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Donald Trump pardons former media-mogul Conrad Black

Last Updated May 15, 2019 at 10:32 pm EDT

Conrad Black poses at the University Club in Toronto on Tuesday, November 11, 2014. THE CANADIAN PRESS/Darren Calabrese

U.S. President Donald Trump has signed a full pardon for Conrad Black.

The Montreal-born media mogul was convicted of three counts of fraud and one of obstruction of justice in 2007 and sentenced to six and a half years in jail – more than twice the sentence handed to David Radler, his longtime partner who agreed to testify for the prosecution.

Two of the criminal fraud charges were dropped on appeal. But a conviction for felony fraud and obstruction of justice were upheld in 2010 and he was re-sentenced to 42 months in prison and fined $125,000.

While in prison, Black tutored 150 students and helped them “achieve their educational goals,” according to a statement released by the White House.

The White House calls Black “an entrepreneur and scholar who has made tremendous contributions to business, as well as historical thought.”

The White House says a number of high-profile individuals vouched for Black’s character including former Secretary of State Henry Kissinger, Rush Limbaugh and Elton John.

“In light of these facts, Mr. Black is entirely deserving of the Grant of Executive Clemency.”

Black has been a vocal supporter of Trump and last year published a biography of the President called “Donald J. Trump: A President Like No Other” in which he calls him a personal friend.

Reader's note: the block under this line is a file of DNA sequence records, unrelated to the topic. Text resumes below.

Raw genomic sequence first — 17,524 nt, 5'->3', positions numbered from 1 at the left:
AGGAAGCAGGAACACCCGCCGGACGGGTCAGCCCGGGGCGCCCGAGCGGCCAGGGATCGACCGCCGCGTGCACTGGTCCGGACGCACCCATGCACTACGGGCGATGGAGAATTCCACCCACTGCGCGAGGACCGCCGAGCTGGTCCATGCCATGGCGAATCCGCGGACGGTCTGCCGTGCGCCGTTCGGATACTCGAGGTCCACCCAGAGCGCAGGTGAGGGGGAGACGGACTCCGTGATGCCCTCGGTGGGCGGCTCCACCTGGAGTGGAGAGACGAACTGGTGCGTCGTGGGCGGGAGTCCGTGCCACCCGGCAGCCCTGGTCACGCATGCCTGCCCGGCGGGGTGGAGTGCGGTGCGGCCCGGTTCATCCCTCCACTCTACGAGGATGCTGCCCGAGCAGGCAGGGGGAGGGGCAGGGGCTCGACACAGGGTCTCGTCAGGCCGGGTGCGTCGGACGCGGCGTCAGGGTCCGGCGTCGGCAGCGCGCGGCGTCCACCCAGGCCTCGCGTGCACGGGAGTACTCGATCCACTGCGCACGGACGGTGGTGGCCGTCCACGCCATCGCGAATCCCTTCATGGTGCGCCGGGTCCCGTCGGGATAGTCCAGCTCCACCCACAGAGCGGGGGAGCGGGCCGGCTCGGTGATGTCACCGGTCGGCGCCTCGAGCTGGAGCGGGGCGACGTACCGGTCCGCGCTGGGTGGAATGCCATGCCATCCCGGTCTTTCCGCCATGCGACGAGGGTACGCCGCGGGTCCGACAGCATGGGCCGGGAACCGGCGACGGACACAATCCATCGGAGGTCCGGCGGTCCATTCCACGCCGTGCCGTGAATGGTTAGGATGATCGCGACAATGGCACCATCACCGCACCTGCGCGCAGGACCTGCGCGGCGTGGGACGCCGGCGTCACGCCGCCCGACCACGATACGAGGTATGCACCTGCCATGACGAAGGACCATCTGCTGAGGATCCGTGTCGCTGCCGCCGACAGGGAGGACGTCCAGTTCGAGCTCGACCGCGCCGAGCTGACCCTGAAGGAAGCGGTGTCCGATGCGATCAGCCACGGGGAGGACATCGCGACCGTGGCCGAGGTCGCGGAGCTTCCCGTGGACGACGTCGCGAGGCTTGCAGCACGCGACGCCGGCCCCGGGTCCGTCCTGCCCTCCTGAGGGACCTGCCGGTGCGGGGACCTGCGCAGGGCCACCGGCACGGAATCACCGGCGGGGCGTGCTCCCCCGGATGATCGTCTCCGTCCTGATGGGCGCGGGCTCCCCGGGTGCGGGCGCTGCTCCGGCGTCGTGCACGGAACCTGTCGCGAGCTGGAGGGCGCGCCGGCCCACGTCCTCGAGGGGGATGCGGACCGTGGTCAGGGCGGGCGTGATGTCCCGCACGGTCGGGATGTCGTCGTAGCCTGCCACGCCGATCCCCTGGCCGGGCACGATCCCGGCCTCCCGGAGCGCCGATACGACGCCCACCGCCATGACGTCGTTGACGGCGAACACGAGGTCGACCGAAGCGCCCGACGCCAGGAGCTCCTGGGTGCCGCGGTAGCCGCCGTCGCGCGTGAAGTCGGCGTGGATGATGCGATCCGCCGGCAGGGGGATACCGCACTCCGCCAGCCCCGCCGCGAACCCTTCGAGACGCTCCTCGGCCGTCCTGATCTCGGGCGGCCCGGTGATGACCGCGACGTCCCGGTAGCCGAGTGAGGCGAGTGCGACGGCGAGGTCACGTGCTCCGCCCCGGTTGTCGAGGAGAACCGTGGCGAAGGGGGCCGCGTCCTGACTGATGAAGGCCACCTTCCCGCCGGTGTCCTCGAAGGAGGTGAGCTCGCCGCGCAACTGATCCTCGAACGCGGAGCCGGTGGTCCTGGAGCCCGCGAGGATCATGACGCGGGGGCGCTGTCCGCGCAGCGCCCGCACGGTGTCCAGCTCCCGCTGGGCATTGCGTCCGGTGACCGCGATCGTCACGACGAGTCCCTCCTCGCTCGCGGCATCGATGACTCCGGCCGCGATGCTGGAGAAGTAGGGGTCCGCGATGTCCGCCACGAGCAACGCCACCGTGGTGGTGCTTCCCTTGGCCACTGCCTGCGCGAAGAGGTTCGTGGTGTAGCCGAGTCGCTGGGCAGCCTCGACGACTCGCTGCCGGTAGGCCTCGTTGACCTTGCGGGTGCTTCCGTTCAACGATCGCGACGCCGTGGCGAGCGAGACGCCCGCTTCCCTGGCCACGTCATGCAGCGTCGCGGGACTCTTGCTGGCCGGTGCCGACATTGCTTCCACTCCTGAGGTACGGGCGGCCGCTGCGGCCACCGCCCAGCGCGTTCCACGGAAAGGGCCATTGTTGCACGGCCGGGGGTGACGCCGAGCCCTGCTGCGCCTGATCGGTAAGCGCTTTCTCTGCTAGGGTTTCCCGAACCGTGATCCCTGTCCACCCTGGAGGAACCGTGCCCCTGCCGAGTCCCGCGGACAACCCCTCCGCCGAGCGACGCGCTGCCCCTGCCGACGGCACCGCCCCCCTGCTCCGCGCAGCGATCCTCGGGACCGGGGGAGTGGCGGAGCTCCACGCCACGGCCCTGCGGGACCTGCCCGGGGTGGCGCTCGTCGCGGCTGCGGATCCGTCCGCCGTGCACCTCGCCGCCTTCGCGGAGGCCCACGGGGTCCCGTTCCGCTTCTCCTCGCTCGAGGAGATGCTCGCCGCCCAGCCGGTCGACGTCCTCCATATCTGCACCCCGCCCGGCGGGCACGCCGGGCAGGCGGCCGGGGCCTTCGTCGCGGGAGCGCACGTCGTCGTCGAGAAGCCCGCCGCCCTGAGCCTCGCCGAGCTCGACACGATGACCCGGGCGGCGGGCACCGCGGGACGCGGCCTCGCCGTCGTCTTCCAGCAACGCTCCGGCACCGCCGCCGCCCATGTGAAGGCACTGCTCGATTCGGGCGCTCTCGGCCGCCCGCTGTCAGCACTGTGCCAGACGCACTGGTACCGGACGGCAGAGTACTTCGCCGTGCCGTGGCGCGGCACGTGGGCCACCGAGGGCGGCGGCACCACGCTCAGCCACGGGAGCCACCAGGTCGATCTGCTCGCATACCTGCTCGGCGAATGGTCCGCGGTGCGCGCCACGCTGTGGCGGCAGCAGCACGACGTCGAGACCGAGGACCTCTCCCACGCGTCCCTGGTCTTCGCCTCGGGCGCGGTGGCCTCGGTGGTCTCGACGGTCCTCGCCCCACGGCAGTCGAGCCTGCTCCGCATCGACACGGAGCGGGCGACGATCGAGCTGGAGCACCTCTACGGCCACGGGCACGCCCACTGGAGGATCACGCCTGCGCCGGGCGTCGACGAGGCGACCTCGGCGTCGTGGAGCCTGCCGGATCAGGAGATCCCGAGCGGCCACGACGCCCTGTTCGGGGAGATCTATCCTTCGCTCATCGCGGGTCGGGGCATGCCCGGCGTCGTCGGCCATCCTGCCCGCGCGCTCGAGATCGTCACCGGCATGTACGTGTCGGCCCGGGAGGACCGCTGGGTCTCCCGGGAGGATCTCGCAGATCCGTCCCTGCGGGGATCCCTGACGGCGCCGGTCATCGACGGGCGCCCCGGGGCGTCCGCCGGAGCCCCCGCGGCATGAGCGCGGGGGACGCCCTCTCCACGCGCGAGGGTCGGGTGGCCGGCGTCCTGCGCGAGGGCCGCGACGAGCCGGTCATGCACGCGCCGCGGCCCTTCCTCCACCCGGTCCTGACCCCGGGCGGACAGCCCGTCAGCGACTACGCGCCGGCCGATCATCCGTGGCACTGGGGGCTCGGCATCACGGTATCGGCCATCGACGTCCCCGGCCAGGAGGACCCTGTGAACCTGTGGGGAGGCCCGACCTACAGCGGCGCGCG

In a column Wednesday in the National Post, Black wrote how Trump called him and revealed the pardon.

“He could not have been more gracious and quickly got to his point: he was granting me a full pardon,” wrote Black, who used much of the rest of the column to explain the case. He called it a long ordeal that was “never anything but a confluence of unlucky events, the belligerence of several corporate governance charlatans, and grandstanding local and American judges, all fanned by an unusually frenzied international media showing exceptional interest in the case because I was a media owner.”

Black gave up his Canadian citizenship in 2001 after a dispute with then-prime minister Jean Chretien over his nomination to Britain’s House of Lords. He is still a British citizen.

Black remains banned by the Ontario Securities Commission from acting as a corporate director or officer of a public company in Ontario. He was also removed from the Order of Canada.

Files from The Canadian Press were used in this report